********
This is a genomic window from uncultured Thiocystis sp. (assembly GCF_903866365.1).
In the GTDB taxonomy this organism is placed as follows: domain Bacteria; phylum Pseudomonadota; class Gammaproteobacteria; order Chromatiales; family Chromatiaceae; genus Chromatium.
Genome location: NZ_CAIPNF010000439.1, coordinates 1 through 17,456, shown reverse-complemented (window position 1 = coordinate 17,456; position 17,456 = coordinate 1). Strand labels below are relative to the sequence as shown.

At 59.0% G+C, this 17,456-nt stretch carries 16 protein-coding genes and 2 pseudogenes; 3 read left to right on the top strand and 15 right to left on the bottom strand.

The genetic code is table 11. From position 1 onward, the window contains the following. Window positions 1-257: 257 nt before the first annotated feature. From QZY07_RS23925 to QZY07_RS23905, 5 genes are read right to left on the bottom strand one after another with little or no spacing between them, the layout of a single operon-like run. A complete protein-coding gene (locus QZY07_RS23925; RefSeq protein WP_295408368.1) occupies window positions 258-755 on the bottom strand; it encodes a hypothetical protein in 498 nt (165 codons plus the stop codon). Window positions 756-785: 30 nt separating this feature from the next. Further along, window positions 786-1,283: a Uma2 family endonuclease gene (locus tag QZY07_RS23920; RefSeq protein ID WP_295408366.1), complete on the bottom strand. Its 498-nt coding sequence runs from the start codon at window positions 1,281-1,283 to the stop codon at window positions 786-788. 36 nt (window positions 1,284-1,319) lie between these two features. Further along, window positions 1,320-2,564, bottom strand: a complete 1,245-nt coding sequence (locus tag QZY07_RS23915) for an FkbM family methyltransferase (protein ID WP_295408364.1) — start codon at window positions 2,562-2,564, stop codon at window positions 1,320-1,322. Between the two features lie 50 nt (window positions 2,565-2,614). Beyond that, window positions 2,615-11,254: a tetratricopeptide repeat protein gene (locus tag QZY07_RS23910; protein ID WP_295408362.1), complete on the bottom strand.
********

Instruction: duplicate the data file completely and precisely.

This is a genomic window from uncultured Thiocystis sp. (assembly GCF_903866365.1).
In the GTDB taxonomy this organism is placed as follows: domain Bacteria; phylum Pseudomonadota; class Gammaproteobacteria; order Chromatiales; family Chromatiaceae; genus Chromatium.
Genome location: NZ_CAIPNF010000439.1, coordinates 1 through 17,456, shown reverse-complemented (window position 1 = coordinate 17,456; position 17,456 = coordinate 1). Strand labels below are relative to the sequence as shown.

At 59.0% G+C, this 17,456-nt stretch carries 16 protein-coding genes and 2 pseudogenes; 3 read left to right on the top strand and 15 right to left on the bottom strand.

The genetic code is table 11. From position 1 onward, the window contains the following. Window positions 1-257: 257 nt before the first annotated feature. From QZY07_RS23925 to QZY07_RS23905, 5 genes are read right to left on the bottom strand one after another with little or no spacing between them, the layout of a single operon-like run. A complete protein-coding gene (locus QZY07_RS23925; RefSeq protein WP_295408368.1) occupies window positions 258-755 on the bottom strand; it encodes a hypothetical protein in 498 nt (165 codons plus the stop codon). Window positions 756-785: 30 nt separating this feature from the next. Further along, window positions 786-1,283: a Uma2 family endonuclease gene (locus tag QZY07_RS23920; RefSeq protein ID WP_295408366.1), complete on the bottom strand. Its 498-nt coding sequence runs from the start codon at window positions 1,281-1,283 to the stop codon at window positions 786-788. 36 nt (window positions 1,284-1,319) lie between these two features. Further along, window positions 1,320-2,564, bottom strand: a complete 1,245-nt coding sequence (locus tag QZY07_RS23915) for an FkbM family methyltransferase (protein ID WP_295408364.1) — start codon at window positions 2,562-2,564, stop codon at window positions 1,320-1,322. Between the two features lie 50 nt (window positions 2,565-2,614). Beyond that, window positions 2,615-11,254: a tetratricopeptide repeat protein gene (locus tag QZY07_RS23910; protein ID WP_295408362.1), complete on the bottom strand.